It’s been nearly sixteen years since The Phantom Menace first came out—sixteen years! God, I’m old—and there is no shortage of negative critiques for this movie online. But now that Episode VII has been announced, I decided it was time to go back and revisit the prequels. While the Star Wars prequels are some of my favorite movies, they are very poorly written, and that’s especially true for Episode I. The Phantom Menace could be removed from the story entirely with the series losing very little, since the movie comes across more as a prequel to the other two prequels instead of as the first part of a trilogy. Nothing much of importance happens in Episode I—Palpatine becomes chancellor and Anakin and Padmé meet during an unexplored conflict about a trade blockade—and the story also has a distinct lack of focus. It’s not until Episode II that the Clone Wars begin and our main conflict gets going.
Not only is Episode I’s plot all over the place, but we wind up with four potential main characters. While this is not necessarily a problem, it becomes a problem when a movie doesn’t know what it’s doing. As a result, none of these characters are particularly developed, and it’s hard to tell which character is supposed to be the main character.
Out of all four of them, though, Padmé is probably the most interesting character, and her story arc has a lot more potential that everyone else’s. She’s a young, naïve queen, fighting for the liberation of her people, while at the same time trying to reconcile this need for violence with her own personal pacifistic beliefs. Or at least, that would be the case, had her character been better written, and had she been intended to be the main character. Regardless of what the writers wanted when they wrote this episode, Padmé is more connected to the plot than any other character, and she’s also the one with clear motivations we can relate to. What this means is that The Phantom Menace is potentially the first Star Wars movie with a female lead.
Well, it’s that horrible, horrible time of year again, when Lady Geek Girl forces all of us here to list our Top 10 fanon and canon pairings, successfully turning our blog and mission of equality into a giant shipping war for a day. This post, however, is not that list. You’ll get that later on today, but in the meantime, let’s talk about asexual characters. Asexuality is not well represented in popular culture, and when it is, it’s not represented very well. Unfortunately, this leaves me with very few characters I can related to sexually. Coming to my rescue, though, are headcanons. Headcanons are hardly the same thing as representation in the source material, but at least they’re something.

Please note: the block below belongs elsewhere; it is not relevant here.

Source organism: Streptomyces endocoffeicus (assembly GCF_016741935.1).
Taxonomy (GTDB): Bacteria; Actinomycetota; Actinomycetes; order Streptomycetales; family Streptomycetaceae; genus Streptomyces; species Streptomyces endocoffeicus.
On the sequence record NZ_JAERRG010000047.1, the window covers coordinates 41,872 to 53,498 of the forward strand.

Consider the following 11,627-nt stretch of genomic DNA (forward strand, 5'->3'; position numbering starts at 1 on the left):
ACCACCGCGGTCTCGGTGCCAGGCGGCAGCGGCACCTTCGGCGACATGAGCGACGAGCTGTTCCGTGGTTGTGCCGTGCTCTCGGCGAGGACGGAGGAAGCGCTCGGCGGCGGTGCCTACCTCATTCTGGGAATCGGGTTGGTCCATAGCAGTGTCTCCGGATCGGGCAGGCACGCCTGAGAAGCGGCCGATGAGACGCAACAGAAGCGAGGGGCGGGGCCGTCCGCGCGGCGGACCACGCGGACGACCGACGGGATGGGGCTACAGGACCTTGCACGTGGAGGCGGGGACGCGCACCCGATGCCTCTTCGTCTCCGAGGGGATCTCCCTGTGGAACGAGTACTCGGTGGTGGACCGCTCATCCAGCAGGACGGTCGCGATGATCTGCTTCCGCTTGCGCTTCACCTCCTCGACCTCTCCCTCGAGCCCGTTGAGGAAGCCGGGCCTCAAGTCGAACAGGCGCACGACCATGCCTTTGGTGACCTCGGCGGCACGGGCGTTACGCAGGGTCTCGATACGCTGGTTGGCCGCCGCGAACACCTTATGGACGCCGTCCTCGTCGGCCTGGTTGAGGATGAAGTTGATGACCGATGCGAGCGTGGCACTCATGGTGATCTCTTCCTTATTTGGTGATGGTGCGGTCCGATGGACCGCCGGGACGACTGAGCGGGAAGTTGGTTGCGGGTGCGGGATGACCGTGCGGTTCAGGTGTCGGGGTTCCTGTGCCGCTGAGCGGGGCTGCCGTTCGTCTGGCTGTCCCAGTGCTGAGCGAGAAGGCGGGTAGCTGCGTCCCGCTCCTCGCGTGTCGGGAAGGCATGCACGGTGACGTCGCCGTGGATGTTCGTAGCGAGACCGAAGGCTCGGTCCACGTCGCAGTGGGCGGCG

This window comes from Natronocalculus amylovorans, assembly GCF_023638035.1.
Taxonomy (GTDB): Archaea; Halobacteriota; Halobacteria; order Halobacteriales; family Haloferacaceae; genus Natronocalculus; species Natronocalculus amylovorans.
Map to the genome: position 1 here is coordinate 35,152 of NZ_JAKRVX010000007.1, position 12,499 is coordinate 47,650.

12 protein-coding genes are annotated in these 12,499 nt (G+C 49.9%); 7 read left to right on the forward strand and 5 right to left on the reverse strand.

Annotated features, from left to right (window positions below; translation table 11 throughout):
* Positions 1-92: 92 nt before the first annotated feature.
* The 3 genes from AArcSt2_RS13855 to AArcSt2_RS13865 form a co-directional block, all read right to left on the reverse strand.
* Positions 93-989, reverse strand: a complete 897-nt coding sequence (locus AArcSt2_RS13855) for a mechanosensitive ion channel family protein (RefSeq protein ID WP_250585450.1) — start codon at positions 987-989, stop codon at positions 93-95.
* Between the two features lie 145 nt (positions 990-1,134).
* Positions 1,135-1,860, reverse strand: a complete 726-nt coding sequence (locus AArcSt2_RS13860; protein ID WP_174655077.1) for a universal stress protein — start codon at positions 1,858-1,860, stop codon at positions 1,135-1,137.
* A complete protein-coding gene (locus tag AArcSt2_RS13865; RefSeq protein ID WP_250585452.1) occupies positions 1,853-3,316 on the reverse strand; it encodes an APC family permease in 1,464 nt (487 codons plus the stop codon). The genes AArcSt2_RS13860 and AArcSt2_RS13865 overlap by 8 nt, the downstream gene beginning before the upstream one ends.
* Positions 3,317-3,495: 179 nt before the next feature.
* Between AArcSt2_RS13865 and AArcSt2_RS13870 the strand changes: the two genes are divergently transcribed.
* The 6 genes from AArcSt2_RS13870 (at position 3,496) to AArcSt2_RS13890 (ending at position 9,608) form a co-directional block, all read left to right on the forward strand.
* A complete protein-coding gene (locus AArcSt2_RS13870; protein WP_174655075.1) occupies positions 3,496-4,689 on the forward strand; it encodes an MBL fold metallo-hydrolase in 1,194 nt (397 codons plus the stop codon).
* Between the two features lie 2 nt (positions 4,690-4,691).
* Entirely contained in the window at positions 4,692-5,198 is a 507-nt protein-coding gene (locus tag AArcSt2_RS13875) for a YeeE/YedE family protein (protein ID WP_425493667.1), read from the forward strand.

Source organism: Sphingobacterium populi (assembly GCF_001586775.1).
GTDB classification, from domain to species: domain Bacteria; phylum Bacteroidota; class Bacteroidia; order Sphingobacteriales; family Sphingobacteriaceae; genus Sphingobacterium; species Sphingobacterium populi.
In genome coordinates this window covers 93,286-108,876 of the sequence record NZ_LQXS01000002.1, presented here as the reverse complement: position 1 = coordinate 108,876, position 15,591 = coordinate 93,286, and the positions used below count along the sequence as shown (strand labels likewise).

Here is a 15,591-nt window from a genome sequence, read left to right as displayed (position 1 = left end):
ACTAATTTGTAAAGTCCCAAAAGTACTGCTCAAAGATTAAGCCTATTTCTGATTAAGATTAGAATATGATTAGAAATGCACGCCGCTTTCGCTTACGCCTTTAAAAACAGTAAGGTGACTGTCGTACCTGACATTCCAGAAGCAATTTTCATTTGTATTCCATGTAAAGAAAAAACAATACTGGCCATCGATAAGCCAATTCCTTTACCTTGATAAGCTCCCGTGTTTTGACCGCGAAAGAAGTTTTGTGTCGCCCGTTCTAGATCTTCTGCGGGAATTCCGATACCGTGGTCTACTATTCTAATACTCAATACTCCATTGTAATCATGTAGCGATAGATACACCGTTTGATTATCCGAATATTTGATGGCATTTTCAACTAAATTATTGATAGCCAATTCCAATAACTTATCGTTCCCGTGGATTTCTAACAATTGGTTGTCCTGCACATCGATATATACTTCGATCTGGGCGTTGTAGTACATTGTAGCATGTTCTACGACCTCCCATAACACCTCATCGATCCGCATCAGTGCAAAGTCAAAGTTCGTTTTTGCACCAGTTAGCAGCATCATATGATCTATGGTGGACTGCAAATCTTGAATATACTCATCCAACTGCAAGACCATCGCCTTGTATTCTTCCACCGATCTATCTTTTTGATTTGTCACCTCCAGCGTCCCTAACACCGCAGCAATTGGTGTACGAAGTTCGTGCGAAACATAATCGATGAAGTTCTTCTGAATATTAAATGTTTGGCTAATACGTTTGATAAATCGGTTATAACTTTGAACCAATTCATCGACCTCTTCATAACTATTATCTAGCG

So without further ado, here are my Top 10 characters who I think could be asexual.
The Force and whether or not it’s balanced has always been a central part of the Star Wars mythos. A long time ago, in a galaxy far, far away, the Force—sometimes referred to as the Way in ancient times—was a field of energy created by all living things. In the prequels, we discover that this energy field actually came about by microscopic organisms called midi-chlorians living in people’s bloodstreams. Someone who had a lot of midi-chlorians was called Force-sensitive, and they could interact with the Force to perform amazing feats—telekinesis, telepathy, precognition, and more.
Naturally, different religious factions came about, with different beliefs about the Force and how best to use it. One of the main tenets was that the Force needed to be balanced, and according to prophecy, that balance could only be brought about by a Chosen One. This Chosen One prophecy ended up being a central part to the prequel universe, and it was something about Star Wars that I was always interested in exploring more. Unfortunately, the prequels never explain to us what the prophecy is, the Chosen One’s role in it, or what balancing the Force even means.